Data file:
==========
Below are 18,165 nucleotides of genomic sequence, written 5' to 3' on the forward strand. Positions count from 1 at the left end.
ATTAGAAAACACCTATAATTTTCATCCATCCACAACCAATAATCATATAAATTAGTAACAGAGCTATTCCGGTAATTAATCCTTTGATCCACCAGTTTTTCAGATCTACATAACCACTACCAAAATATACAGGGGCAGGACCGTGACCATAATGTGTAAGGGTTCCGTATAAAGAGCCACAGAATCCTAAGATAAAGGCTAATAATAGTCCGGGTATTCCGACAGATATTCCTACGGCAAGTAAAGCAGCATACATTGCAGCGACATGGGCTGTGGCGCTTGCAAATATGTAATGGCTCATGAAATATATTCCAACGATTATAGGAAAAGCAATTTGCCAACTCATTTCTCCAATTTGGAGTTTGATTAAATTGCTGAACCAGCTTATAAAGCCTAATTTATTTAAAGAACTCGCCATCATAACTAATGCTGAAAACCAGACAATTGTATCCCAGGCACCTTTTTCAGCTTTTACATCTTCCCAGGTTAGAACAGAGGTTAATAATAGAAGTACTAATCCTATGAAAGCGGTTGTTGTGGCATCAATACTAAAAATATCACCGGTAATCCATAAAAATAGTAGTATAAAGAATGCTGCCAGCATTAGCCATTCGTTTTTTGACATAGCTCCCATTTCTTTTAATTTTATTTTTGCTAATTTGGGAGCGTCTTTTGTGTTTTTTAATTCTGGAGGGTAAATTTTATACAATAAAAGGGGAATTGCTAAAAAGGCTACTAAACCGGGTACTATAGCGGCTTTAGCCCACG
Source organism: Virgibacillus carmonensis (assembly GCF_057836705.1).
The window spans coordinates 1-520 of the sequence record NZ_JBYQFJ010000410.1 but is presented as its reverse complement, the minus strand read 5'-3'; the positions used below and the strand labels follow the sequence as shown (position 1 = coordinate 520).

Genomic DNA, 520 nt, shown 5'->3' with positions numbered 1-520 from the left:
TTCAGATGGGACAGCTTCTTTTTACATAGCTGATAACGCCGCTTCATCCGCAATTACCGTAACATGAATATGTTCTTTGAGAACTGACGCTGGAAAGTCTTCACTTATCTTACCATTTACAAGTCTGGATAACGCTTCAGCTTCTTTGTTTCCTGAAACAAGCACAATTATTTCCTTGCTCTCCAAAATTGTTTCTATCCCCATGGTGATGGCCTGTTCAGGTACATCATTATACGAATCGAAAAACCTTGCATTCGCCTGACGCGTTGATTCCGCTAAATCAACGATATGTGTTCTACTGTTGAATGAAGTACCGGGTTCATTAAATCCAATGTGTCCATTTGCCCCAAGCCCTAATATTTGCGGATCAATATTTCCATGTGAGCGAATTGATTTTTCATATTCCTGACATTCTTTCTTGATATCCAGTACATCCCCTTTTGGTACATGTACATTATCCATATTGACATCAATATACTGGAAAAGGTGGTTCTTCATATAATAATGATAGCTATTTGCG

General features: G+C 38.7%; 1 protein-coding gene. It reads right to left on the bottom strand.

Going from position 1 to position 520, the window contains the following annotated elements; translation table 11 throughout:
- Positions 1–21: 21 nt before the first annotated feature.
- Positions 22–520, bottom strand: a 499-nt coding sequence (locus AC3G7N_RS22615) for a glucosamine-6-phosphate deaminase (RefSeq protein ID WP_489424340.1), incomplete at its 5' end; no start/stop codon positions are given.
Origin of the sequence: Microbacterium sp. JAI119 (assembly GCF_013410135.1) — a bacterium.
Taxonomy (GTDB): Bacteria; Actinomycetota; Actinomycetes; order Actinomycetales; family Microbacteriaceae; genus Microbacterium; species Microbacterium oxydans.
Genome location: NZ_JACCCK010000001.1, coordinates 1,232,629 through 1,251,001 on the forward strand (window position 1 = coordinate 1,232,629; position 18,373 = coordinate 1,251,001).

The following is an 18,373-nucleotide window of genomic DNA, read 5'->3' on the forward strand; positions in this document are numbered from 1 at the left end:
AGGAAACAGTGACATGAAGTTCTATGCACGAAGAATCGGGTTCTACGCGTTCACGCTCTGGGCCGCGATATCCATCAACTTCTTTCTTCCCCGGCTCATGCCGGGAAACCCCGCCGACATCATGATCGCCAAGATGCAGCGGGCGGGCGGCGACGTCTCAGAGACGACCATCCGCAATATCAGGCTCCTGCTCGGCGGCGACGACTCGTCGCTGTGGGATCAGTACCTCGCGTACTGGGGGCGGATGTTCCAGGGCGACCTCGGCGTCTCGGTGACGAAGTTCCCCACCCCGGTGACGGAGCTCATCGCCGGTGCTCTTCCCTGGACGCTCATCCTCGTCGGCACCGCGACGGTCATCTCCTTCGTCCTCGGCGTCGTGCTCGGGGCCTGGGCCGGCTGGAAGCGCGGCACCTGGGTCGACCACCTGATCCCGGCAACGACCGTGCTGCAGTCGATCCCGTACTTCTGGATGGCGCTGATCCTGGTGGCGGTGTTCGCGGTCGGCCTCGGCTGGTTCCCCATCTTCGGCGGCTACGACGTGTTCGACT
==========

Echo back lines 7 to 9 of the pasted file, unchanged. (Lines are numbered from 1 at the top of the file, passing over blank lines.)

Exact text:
General features: G+C 38.7%; 1 protein-coding gene. It reads right to left on the bottom strand.

Going from position 1 to position 520, the window contains the following annotated elements; translation table 11 throughout:
- Positions 1–21: 21 nt before the first annotated feature.